It has been one month since the Ogden discount rate change from 2.5% to -0.75% was announced and the spike in premiums is already evident.
From February to December 2016, rates had increased by a steady average of 1.3% per month. Then there was a glimmer of hope for motorists, in December, when rates reduced for the first time in 12 months by 0.4%. But this sign that the market was at last turning, was short lived.
Although the new Ogden figure was not announced in January, by new year the market knew it was coming, and so we saw premiums starting to rise with an average increase from January to February of almost 1%. The new rate was then announced driving a large monthly increase of 4.2% from 1st February to 27th March.
We must note that this discount rate change is to ensure that those who need assistance following a life changing accident get all the help they need and the proper financial compensation to ensure that that happens.
However, the sudden announcement means the average premium has risen by £27.76 from February.
This hefty average increase in premiums across the market is substantial but there are some brands out there where we have seen individual increases as high as 12% and those which have added virtually nothing or even reduced from February into March.
Is this due to very clever pricing and reserves already in place or are some insurers just looking to capitalise and increase new business volume while the market in general increases, hoping that these new customers don’t have a personal injury claim?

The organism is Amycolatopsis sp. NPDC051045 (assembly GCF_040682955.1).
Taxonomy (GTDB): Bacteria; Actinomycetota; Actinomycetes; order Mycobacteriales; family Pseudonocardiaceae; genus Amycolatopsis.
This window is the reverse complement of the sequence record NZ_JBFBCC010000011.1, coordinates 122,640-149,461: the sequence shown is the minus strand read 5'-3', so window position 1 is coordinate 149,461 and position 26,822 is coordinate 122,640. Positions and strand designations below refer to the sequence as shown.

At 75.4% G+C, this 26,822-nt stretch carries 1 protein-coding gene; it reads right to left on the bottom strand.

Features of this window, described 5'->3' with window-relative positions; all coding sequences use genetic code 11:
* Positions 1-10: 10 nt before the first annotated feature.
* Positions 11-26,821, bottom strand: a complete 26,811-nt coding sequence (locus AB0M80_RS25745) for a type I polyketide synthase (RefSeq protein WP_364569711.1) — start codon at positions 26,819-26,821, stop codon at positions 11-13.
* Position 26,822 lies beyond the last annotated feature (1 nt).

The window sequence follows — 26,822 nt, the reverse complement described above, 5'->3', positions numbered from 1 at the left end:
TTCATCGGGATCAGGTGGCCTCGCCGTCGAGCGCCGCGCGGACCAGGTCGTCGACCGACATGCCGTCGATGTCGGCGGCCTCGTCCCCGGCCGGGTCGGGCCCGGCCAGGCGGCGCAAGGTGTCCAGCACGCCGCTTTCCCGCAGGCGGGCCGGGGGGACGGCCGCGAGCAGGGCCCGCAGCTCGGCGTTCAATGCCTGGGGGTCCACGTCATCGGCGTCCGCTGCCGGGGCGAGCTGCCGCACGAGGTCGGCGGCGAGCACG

Both extremes seem out of step with the market majority, but it shows the impact this has already had on insurance premiums on paying customers who have no alternative so long as they wish to continue driving.
Increased rates are not only moving at different degrees per insurer but depending on which age bracket you fall into, there are also differences. Younger drivers aged 21 to 24 purchasing via Aggregators are seeing hikes of around 3.7% compared to the over 65’s who are seeing increases of 5.2%. 35 to 50 year olds sit in the middle at 4.2%.
Telematics products are keeping the younger driver’s premiums down but insurers will also be mindful of large rate hikes on already large average premiums and the impact that this would will have to their competitiveness in this market. Conversely a larger percentage increase on smaller average premiums are potentially less noticeable with the over 65’s.
These are very early days. The coming months will no doubt see fluctuations as the market tries to realign rates while trying to remain competitive.
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